03.05.2017 | permalink
The World Bank Group has indirectly financed projects that fuelled land grabbing, displaced thousands of people and caused deforestation and environmental damage worldwide. These are the findings of an investigation conducted by the human rights organization Inclusive Development International, which are summarized in the report “Unjust Enrichment: How the IFC Profits from Land Grabbing in Africa”. The report alleges that the World Bank’s private-sector arm, the International Finance Corporation (IFC), is supporting harmful investment projects by outsourcing its development funds to the financial sector. Through shadowy investments in financial intermediaries, such as commercial banks and private equity funds, the IFC has contributed to some of the most notorious land grabs in Africa, says the report, which was published on May 1 by Inclusive Development International, Bank Information Center, Accountability Counsel, Urgewald and the Oakland Institute. “Tens of millions of hectares of land on the African continent have been grabbed by foreign investors in recent years. This has led to loss of life, land, and livelihoods for millions, and threatened the very survival of entire communities and indigenous groups,” said Anuradha Mittal, Executive Director of the Oakland Institute.
The report followed the trail of IFC money and uncovered 134 harmful or risky projects financed by 29 IFC financial-sector clients. These projects are found in 28 countries and on every continent except Antarctica. In Africa, the investigation uncovered 11 projects backed by IFC clients that have transferred approximately 700,000 hectares of land to foreign investors. The projects include agribusiness concessions in the Gambela region of Ethiopia that were cleared of their indigenous inhabitants during a massive forcible population transfer campaign in the area and a gold mine in Guinea that led to the violent forced eviction of 380 families. In Gabon, Ecobank Transnational, an IFC financial-sector client, has financed oil palm plantations and processing facilities operated by the Singaporean company Olam. The project is being developed on a 300,000-hectare concession that local and international environmental groups warn threatens to destroy large areas of the Congo Basin rainforest, harming biodiversity and the livelihoods of thousands of people. According to one investigation, Olam’s plantations have led to the destruction of at least 19,000 hectares of rainforest and had adverse impacts on the land and resource rights of local communities.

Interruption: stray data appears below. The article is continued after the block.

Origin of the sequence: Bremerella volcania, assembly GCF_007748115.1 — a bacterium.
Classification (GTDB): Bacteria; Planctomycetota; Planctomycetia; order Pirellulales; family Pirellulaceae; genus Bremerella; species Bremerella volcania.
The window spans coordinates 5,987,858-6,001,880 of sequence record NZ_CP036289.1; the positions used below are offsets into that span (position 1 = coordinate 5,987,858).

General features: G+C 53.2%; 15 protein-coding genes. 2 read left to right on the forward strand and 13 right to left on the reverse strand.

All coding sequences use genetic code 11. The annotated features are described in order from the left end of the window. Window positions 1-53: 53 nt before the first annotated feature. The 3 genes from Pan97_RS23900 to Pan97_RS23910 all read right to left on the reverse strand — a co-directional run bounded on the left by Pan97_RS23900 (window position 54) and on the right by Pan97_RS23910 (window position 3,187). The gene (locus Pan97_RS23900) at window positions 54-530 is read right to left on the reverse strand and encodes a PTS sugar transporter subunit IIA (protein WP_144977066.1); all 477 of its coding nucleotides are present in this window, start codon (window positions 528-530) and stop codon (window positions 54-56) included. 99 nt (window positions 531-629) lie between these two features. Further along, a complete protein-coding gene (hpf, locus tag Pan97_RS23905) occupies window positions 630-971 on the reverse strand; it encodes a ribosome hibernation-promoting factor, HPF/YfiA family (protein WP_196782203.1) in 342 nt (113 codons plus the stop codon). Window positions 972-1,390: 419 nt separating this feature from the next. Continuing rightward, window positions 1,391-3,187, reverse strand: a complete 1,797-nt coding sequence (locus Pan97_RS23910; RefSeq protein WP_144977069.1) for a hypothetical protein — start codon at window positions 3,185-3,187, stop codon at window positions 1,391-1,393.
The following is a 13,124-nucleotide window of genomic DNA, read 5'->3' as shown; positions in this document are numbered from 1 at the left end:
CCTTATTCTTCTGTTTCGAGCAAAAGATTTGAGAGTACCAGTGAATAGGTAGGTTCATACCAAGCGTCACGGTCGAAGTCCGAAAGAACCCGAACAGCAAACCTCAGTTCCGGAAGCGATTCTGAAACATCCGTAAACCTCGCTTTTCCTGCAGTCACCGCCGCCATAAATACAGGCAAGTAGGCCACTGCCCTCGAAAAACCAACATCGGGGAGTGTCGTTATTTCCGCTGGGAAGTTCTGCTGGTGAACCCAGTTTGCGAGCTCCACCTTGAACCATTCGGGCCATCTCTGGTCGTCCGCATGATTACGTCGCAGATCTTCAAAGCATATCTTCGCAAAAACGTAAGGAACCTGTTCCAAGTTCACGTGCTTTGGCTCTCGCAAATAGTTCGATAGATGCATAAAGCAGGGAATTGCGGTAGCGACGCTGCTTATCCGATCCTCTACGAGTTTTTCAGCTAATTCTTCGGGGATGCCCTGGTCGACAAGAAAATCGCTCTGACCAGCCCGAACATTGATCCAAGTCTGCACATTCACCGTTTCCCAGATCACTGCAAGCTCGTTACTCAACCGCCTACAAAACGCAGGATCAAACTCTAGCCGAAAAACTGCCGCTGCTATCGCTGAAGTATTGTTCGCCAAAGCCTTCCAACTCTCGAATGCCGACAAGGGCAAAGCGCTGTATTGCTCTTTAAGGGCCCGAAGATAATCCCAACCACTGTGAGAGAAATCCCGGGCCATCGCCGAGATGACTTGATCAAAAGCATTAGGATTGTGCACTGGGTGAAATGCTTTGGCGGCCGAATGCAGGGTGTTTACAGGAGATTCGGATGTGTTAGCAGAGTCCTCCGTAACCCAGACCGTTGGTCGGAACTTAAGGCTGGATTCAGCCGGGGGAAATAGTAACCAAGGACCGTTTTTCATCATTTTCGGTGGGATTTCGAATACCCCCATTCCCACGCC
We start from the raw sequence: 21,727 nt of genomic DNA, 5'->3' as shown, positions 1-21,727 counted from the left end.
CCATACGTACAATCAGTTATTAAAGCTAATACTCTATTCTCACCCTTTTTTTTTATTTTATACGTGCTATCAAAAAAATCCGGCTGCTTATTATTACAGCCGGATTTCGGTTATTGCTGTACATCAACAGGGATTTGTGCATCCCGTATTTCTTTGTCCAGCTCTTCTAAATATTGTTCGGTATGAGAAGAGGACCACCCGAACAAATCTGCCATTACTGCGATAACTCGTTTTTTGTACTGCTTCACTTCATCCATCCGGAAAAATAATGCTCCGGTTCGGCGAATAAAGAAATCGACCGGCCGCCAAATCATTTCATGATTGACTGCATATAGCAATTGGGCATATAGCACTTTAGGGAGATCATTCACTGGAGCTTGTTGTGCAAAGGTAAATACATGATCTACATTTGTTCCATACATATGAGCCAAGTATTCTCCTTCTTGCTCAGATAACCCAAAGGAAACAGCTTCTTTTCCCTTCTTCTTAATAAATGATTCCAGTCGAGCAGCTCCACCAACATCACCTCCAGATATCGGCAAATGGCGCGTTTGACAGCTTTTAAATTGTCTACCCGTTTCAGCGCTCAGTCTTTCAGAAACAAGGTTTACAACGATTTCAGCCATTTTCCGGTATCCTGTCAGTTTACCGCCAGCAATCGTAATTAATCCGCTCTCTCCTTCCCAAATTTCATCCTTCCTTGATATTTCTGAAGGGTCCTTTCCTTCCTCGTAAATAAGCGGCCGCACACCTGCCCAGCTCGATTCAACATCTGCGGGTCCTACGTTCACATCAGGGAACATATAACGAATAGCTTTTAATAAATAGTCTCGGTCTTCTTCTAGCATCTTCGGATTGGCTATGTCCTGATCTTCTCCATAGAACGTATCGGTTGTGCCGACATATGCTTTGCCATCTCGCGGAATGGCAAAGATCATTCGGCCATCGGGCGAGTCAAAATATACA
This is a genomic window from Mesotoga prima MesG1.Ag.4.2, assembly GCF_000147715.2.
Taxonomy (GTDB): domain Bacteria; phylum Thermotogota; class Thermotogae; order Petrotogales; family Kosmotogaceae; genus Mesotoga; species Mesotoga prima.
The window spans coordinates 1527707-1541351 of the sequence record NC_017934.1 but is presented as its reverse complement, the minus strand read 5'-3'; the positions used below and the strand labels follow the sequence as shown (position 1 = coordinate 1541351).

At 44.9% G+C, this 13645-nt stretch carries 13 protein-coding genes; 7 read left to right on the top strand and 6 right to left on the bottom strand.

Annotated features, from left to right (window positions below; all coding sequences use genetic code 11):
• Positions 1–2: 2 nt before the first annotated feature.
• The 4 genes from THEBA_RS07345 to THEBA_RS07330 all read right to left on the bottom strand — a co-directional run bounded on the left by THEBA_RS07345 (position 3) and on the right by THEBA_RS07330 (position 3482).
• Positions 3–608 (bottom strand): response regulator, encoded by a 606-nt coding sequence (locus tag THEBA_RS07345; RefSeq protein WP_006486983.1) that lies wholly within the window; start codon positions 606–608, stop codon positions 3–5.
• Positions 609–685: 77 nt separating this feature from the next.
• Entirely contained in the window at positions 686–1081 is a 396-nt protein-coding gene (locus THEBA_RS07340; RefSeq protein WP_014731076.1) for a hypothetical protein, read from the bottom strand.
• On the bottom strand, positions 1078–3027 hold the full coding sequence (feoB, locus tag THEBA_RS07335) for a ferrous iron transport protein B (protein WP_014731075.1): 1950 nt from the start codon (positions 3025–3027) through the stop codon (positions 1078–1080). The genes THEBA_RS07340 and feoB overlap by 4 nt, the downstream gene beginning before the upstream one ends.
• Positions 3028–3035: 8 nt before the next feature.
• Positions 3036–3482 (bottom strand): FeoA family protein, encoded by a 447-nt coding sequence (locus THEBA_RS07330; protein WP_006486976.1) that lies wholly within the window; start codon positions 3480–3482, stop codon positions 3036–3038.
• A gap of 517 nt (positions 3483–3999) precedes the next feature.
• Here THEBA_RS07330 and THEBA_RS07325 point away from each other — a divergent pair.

In addition, export-oriented industrial sugarcane plantations in Sierra Leone and Zambia, funded by multiple IFC financial intermediaries, have been accused of grabbing small-holder farmland and displacing thousands of people, leading to declining incomes and food security. “These projects are antithetical to the World Bank’s mission of fighting poverty through sustainable development,” said David Pred, Managing Director of Inclusive Development International. “They also make a mockery of the IFC’s social and environmental Performance Standards, which are supposed to be the rules of the road for the private sector activities that the IFC’s intermediaries support.” IFC responded to some of the allegations in the report, stating that it has already exited investments in banks highlighted in the report, including ICICI and Kotak Mahindra in India and BDO Unibank in the Philippines. The IFC Executive Vice President recently announced additional improvements in the way IFC works by scaling back IFC’s high-risk investments in financial institutions, increasing its oversight of intermediaries and bringing more transparency to these investments. “We welcome the IFC’s new commitments to encourage a more responsible banking system,” said Pred. “However, rather than simply divest, we want to see the IFC work with its clients to redress the serious harms that communities have suffered as a result of the irresponsible investments that we have brought to light.” (ab)